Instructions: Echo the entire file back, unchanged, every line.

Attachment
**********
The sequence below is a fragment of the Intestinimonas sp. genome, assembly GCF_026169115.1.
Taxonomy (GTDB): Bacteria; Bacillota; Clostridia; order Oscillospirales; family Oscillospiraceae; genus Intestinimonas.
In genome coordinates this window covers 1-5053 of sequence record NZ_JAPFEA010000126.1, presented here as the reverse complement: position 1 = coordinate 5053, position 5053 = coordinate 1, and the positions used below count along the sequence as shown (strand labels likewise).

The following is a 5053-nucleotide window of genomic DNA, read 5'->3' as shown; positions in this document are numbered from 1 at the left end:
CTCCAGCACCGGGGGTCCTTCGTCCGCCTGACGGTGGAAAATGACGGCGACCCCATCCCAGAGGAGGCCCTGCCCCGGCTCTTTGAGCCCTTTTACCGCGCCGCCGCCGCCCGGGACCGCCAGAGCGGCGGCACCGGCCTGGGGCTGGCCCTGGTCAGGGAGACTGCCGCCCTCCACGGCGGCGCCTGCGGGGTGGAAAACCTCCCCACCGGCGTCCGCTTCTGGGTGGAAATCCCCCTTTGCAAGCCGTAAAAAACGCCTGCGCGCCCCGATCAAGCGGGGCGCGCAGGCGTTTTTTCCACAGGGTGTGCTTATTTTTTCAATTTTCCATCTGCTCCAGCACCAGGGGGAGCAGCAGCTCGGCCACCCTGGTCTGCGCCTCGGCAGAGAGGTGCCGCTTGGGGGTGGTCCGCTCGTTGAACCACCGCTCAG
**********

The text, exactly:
The sequence below is a fragment of the Intestinimonas sp. genome, assembly GCF_026169115.1.
Taxonomy (GTDB): Bacteria; Bacillota; Clostridia; order Oscillospirales; family Oscillospiraceae; genus Intestinimonas.
In genome coordinates this window covers 1-5053 of sequence record NZ_JAPFEA010000126.1, presented here as the reverse complement: position 1 = coordinate 5053, position 5053 = coordinate 1, and the positions used below count along the sequence as shown (strand labels likewise).

The following is a 5053-nucleotide window of genomic DNA, read 5'->3' as shown; positions in this document are numbered from 1 at the left end:
CTCCAGCACCGGGGGTCCTTCGTCCGCCTGACGGTGGAAAATGACGGCGACCCCATCCCAGAGGAGGCCCTGCCCCGGCTCTTTGAGCCCTTTTACCGCGCCGCCGCCGCCCGGGACCGCCAGAGCGGCGGCACCGGCCTGGGGCTGGCCCTGGTCAGGGAGACTGCCGCCCTCCACGGCGGCGCCTGCGGGGTGGAAAACCTCCCCACCGGCGTCCGCTTCTGGGTGGAAATCCCCCTTTGCAAGCCGTAAAAAACGCCTGCGCGCCCCGATCAAGCGGGGCGCGCAGGCGTTTTTTCCACAGGGTGTGCTTATTTTTTCAATTTTCCATCTGCTCCAGCACCAGGGGGAGCAGCAGCTCGGCCACCCTGGTCTGCGCCTCGGCAGAGAGGTGCCGCTTGGGGGTGGTCCGCTCGTTGAACCACCGCTCAG